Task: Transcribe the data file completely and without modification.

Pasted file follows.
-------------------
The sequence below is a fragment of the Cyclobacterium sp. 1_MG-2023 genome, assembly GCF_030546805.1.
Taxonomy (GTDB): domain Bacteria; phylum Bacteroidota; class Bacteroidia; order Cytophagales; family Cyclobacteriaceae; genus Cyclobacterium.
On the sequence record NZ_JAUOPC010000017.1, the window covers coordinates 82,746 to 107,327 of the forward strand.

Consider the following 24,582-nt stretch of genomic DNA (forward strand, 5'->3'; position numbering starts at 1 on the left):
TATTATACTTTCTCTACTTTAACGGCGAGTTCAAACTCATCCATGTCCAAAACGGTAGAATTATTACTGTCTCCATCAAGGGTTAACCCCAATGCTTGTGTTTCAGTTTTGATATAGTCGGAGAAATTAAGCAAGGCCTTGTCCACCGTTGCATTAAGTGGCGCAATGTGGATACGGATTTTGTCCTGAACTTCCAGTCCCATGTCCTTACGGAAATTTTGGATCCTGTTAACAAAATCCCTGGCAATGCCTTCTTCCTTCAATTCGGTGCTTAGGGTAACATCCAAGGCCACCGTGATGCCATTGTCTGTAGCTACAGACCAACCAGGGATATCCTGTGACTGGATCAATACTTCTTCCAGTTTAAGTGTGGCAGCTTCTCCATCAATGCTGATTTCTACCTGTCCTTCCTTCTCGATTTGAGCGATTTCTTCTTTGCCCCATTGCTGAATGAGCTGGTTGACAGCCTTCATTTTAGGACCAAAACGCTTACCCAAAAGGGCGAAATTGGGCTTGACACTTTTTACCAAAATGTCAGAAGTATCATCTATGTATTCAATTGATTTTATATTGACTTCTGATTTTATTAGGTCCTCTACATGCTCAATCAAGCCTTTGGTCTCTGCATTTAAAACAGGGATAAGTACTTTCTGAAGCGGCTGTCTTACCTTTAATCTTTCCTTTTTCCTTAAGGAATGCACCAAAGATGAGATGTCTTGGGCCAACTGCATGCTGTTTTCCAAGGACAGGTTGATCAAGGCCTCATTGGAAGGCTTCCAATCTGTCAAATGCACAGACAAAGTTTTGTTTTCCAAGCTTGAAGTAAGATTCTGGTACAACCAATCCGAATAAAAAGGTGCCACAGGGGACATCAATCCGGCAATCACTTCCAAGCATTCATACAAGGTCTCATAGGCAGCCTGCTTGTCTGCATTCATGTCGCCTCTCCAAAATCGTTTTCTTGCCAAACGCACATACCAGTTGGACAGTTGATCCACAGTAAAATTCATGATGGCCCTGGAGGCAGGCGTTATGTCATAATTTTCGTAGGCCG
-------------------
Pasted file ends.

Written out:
The sequence below is a fragment of the Cyclobacterium sp. 1_MG-2023 genome, assembly GCF_030546805.1.
Taxonomy (GTDB): domain Bacteria; phylum Bacteroidota; class Bacteroidia; order Cytophagales; family Cyclobacteriaceae; genus Cyclobacterium.
On the sequence record NZ_JAUOPC010000017.1, the window covers coordinates 82,746 to 107,327 of the forward strand.

Consider the following 24,582-nt stretch of genomic DNA (forward strand, 5'->3'; position numbering starts at 1 on the left):
TATTATACTTTCTCTACTTTAACGGCGAGTTCAAACTCATCCATGTCCAAAACGGTAGAATTATTACTGTCTCCATCAAGGGTTAACCCCAATGCTTGTGTTTCAGTTTTGATATAGTCGGAGAAATTAAGCAAGGCCTTGTCCACCGTTGCATTAAGTGGCGCAATGTGGATACGGATTTTGTCCTGAACTTCCAGTCCCATGTCCTTACGGAAATTTTGGATCCTGTTAACAAAATCCCTGGCAATGCCTTCTTCCTTCAATTCGGTGCTTAGGGTAACATCCAAGGCCACCGTGATGCCATTGTCTGTAGCTACAGACCAACCAGGGATATCCTGTGACTGGATCAATACTTCTTCCAGTTTAAGTGTGGCAGCTTCTCCATCAATGCTGATTTCTACCTGTCCTTCCTTCTCGATTTGAGCGATTTCTTCTTTGCCCCATTGCTGAATGAGCTGGTTGACAGCCTTCATTTTAGGACCAAAACGCTTACCCAAAAGGGCGAAATTGGGCTTGACACTTTTTACCAAAATGTCAGAAGTATCATCTATGTATTCAATTGATTTTATATTGACTTCTGATTTTATTAGGTCCTCTACATGCTCAATCAAGCCTTTGGTCTCTGCATTTAAAACAGGGATAAGTACTTTCTGAAGCGGCTGTCTTACCTTTAATCTTTCCTTTTTCCTTAAGGAATGCACCAAAGATGAGATGTCTTGGGCCAACTGCATGCTGTTTTCCAAGGACAGGTTGATCAAGGCCTCATTGGAAGGCTTCCAATCTGTCAAATGCACAGACAAAGTTTTGTTTTCCAAGCTTGAAGTAAGATTCTGGTACAACCAATCCGAATAAAAAGGTGCCACAGGGGACATCAATCCGGCAATCACTTCCAAGCATTCATACAAGGTCTCATAGGCAGCCTGCTTGTCTGCATTCATGTCGCCTCTCCAAAATCGTTTTCTTGCCAAACGCACATACCAGTTGGACAGTTGATCCACAGTAAAATTCATGATGGCCCTGGAGGCAGGCGTTATGTCATAATTTTCGTAGGCCG